Are the Caps Betting on Brooks Laich, or Betting on the NHL?


In 1990, Abe Pollin was unprepared to pay any player more than $1,000,000 a year. Now a consistently above-average forward can be guaranteed $27,000,000 over six years.

If I could buy stock in the NHL, I would.

Last year, leaguewide revenues increased enough to lead to a nearly $4 Million rise in next year's salary cap, from $59.4 Million to $64.3 Million. Since players get about 57 cents of every dollar of NHL revenues, that reflects an average increase in revenues of about $8.8 Million per team, or roughly $260 Million for the entire league. And that rise happened in a year in which many teams had serious financial difficulties. One team – the Thrashers – could not survive its troubles. The Dallas Stars were sold in bankruptcy, and the multiyear bankruptcy saga of the Phoenix Coyotes continued. Add in the New York Islanders, and that’s four teams (13% of the league) with severe problems.

The coming years look brighter for at least three of those troubled franchises. The Stars have been sold and are ready to focus on hockey again. The ultimate wisdom of moving the Thrashers to Winnipeg has yet to be determined, but at a minimum a team with committed owners and an excited fanbase in Winnipeg is better for the NHL than the hot mess in Atlanta the last few years. It seems very likely that the Phoenix saga will be resolved, one way or another, by this time next year. The Islanders problem seems more intractable – it’ll be 2015 before the Islanders can move if no new arena is built – but even that issue has a clear end date. And the NHL may have suitors in Quebec City, Kansas City, and the Greater Toronto (Hamilton) area who are ready to purchase a team. Those ownership groups might scoop up the Coyotes or Islanders if things don't improve, or, as the upcoming shift to 4 divisions suggests (since 30 ain’t divisible by 4, but 32 is), perhaps the NHL may expand in the near future. It's certainly hard to imagine that we'll be talking about so many bankruptcies and such in a couple of years.

And the outlook is good for the league as a whole. The NHL has a hit on its hands with the Winter Classic, buoyed by College Football’s inexplicable decision to surrender January 1st. The league has a new TV deal worth an additional $120 Million dollars per year over the previous deal. That’s $4 per team, or a projected $2+ Million increase in the salary cap. And unless the NFL and its players get smart in a hurry and resolve their labor dispute, the NHL might attract its share of disappointed and bored football fans this season.

Over the next few years, the salary cap is going to go up my friends. And I think it’s going to go up a lot, especially next year when the TV contract kicks in.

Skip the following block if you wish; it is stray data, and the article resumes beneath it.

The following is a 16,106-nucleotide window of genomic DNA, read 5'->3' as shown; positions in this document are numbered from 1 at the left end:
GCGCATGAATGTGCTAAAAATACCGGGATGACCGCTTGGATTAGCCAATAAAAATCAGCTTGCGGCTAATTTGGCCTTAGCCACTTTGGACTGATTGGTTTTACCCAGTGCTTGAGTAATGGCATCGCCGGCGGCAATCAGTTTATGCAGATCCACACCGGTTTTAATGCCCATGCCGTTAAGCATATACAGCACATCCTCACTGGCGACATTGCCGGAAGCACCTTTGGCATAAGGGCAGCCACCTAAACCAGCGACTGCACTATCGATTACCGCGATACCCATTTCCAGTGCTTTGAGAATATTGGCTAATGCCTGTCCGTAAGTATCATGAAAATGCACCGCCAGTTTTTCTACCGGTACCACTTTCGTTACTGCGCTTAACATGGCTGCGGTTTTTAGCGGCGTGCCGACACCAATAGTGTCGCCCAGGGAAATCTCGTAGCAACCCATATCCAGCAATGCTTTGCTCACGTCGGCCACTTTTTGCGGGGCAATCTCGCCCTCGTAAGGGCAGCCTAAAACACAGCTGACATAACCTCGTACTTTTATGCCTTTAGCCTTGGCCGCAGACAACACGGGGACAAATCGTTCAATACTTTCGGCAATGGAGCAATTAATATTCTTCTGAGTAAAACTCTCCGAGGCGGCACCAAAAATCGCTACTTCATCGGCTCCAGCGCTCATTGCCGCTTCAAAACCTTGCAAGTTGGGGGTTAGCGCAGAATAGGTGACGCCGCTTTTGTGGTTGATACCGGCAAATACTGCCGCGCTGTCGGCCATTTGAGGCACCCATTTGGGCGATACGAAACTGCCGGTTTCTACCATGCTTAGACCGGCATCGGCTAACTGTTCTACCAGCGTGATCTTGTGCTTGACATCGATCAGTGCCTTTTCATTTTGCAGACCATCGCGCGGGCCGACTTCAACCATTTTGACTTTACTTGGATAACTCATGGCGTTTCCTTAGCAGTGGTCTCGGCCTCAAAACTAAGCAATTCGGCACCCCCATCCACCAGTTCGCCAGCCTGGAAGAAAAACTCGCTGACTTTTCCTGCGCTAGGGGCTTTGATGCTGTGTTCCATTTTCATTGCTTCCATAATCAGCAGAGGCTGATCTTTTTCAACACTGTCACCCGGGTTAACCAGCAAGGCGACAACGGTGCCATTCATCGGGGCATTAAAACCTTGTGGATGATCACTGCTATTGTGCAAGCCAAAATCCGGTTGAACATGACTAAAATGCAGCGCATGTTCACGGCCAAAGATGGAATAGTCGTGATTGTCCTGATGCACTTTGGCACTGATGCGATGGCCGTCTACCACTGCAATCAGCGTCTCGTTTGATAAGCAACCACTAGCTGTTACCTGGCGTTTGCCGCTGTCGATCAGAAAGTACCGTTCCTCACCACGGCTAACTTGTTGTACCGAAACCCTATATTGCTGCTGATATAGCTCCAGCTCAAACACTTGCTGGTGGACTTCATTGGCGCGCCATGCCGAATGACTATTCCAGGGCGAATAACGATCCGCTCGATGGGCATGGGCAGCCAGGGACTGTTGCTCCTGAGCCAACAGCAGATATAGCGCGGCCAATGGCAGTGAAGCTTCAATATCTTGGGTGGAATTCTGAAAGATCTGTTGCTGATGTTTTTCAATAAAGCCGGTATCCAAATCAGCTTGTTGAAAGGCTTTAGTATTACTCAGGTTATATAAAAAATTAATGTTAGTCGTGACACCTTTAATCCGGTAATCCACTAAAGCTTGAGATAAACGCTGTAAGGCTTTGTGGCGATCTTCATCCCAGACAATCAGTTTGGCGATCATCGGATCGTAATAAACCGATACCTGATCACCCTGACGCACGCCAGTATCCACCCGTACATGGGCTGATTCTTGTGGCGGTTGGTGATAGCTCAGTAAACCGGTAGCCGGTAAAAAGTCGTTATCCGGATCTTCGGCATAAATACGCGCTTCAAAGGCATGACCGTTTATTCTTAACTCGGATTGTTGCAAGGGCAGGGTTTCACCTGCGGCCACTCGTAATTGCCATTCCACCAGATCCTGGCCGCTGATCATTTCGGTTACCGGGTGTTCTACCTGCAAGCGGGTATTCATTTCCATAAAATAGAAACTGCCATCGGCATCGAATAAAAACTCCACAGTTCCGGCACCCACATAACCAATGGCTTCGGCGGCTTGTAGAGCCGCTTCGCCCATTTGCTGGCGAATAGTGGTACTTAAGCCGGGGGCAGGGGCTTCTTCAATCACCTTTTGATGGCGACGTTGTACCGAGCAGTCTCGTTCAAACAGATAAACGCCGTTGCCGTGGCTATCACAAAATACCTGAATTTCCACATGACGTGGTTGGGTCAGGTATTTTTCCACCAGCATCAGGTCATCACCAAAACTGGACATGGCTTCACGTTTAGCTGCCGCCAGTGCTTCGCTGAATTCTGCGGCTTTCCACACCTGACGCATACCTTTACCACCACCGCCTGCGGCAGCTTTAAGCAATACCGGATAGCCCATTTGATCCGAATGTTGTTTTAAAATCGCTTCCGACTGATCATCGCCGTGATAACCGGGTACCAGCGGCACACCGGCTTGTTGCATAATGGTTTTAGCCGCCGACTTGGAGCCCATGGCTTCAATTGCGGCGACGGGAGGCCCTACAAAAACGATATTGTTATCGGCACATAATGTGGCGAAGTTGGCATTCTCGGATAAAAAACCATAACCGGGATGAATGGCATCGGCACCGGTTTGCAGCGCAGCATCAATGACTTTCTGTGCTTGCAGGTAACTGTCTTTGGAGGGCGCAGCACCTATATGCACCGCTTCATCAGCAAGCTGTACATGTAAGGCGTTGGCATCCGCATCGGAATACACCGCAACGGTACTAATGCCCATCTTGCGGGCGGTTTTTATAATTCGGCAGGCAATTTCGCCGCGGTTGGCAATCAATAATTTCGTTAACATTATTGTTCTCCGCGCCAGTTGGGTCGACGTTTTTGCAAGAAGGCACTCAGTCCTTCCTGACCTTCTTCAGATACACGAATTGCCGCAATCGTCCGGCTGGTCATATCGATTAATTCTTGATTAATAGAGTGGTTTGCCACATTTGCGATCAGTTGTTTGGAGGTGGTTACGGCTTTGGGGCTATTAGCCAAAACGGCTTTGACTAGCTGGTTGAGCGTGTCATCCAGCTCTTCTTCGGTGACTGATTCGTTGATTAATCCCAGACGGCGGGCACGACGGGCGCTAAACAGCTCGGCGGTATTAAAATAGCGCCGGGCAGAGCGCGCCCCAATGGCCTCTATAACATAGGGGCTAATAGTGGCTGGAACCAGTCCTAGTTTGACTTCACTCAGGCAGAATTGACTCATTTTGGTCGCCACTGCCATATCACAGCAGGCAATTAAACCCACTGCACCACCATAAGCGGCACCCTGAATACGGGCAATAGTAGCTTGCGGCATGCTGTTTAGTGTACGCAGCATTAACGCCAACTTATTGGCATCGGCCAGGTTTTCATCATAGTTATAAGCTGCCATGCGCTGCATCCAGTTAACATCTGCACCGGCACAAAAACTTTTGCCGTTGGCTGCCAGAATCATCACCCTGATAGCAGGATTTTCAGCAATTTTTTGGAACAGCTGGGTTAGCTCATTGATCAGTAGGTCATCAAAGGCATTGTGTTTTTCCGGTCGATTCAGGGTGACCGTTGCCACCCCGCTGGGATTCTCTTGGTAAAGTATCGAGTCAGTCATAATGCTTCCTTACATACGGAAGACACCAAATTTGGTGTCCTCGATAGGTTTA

The Caps apparently share my optimism. You can tell, because they just committed to pay $4.5 Million per year for six years to a guy that was, under last year’s pay scale, probably entitled to about 75% of that. But that’s $59.4-Million-Salary-Cap thinking, and today is a new day. Laich’s salary would have been about 1/13th of last year’s cap, but now it’s just 1/14th of this year’s salary cap -- about 7%. And as long as the salary cap rises, Laich's share of the team's payroll will drop throughout the life of his deal.

Betting on the fiscal health of the NHL is nothing new for the Caps. When Ovechkin signed his $124 Million contract, the salary cap was $50.3 Million, and his $9.5 Million cap hit was 19% of that. Now it’s 15% of the current cap. The Caps and the league probably shouldn't count on revenues to keep rising by 25% every four years, but they can expect an increase next year and they can probably expect further increases as franchises get healthy and perhaps as the league expands.

Depending on how Laich plays and on what happens with league revenues, this contract will probably end up as somewhere between a moderately good deal and a moderately bad one. As long as Laich stays healthy, I find it hard to believe that he'll either outperform or underperform it by any kind of extreme degree. He's a known commodity, and he's certainly an above-average player. The average salary on a team of 23 spending to the cap is $2.8 Million. Is Laich going to be worth $1.7 more than that? Maybe, maybe not. But he probably won't be too far off in either direction.

There's one other factor to consider. This is the first major contract signing for any skater in the UFA class. That makes it potentially a market-setting deal. I predict that how we feel about this contract is going to be echoed as the Erik Coles and Alexei Ponikarovskys of the world get raises. It's going to be Drury, Briere, Gomez and Nylander all over again -- except that this time there's only one sure first line forward who is a free agent. One. After Brad Richards gets paid, it's going to be a mad scramble for guys who are over the hill, who have injury concerns, or who don't give a consistent effort. Sather, Gauthier, Burke, Feaster, and the rest of them just got handed $4 Million in cap space. If I'm right and it's going to turn into silly season, then Laich's contract surely won't be the silliest. Hell, Bryzgalov's contract is already worse. Strap in -- I think this is going to be "one of those" offseasons. And if it is, then the Caps may have done very well to get their guy signed before it even begins.

If this FanPost is written by someone other than one of the blog's editors, the opinions expressed in it do not necessarily reflect those of this blog or SB Nation.